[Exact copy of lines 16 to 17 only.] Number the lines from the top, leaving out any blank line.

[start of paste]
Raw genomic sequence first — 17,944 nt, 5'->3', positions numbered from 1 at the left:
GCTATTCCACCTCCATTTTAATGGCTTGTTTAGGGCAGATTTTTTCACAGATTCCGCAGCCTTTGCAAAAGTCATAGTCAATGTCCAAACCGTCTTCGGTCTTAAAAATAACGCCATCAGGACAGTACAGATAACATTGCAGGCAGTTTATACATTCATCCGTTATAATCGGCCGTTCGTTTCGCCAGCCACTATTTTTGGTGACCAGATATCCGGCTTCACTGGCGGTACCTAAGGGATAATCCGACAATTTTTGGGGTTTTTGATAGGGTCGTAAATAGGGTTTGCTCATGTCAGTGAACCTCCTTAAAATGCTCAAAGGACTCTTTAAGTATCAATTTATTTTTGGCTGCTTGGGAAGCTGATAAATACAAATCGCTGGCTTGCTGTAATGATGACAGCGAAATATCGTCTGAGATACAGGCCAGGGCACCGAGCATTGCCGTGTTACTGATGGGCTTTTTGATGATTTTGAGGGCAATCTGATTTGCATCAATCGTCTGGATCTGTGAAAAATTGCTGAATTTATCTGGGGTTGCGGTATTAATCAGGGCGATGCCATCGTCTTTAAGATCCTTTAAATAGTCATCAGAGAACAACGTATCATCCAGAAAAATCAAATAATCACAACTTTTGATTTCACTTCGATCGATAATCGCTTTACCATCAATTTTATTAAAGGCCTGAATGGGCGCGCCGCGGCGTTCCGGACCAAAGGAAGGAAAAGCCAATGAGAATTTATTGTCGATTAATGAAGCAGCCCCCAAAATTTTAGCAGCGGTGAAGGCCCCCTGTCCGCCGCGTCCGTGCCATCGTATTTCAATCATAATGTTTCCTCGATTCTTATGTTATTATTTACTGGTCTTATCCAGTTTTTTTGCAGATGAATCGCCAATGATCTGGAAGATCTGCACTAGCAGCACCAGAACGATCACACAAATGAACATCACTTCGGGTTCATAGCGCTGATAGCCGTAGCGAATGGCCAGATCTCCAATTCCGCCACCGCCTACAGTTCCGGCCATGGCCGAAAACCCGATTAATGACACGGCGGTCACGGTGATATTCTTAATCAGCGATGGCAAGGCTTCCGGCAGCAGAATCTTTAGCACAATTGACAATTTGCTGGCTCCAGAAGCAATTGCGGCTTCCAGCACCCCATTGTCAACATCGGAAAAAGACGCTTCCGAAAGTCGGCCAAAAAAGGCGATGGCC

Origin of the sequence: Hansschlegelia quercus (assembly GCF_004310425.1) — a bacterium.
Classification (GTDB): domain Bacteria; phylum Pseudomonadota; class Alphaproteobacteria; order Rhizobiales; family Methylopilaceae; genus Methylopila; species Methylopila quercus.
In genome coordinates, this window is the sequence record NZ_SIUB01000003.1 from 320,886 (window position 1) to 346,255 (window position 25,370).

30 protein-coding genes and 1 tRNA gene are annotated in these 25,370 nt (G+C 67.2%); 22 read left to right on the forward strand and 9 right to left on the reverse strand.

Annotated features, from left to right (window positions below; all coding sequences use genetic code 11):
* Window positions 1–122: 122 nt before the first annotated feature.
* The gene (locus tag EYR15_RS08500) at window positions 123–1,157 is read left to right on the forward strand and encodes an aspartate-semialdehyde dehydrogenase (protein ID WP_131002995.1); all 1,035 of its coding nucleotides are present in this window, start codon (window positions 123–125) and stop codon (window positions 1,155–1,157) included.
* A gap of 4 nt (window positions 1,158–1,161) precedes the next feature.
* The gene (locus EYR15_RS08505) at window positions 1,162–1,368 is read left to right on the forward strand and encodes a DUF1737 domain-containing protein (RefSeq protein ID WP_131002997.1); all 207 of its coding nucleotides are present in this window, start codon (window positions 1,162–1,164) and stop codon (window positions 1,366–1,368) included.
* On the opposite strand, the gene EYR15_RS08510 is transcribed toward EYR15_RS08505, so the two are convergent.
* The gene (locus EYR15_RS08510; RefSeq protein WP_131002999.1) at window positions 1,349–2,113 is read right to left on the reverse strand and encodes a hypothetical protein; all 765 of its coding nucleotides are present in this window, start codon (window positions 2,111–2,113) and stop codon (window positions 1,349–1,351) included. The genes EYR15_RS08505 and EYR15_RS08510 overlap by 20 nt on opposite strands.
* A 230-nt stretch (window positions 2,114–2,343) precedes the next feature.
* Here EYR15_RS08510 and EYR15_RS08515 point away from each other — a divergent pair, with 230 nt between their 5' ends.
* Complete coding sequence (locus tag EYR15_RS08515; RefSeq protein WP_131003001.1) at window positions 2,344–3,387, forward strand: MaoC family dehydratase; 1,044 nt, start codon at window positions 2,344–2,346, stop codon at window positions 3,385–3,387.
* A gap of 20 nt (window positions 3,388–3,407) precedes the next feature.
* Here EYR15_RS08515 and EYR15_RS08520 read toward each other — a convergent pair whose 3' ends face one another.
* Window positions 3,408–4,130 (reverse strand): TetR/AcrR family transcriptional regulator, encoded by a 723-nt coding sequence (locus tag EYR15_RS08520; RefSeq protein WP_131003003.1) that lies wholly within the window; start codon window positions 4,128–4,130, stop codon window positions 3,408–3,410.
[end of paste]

* Complete coding sequence (locus tag EYR15_RS08515; RefSeq protein WP_131003001.1) at window positions 2,344–3,387, forward strand: MaoC family dehydratase; 1,044 nt, start codon at window positions 2,344–2,346, stop codon at window positions 3,385–3,387.
* A gap of 20 nt (window positions 3,388–3,407) precedes the next feature.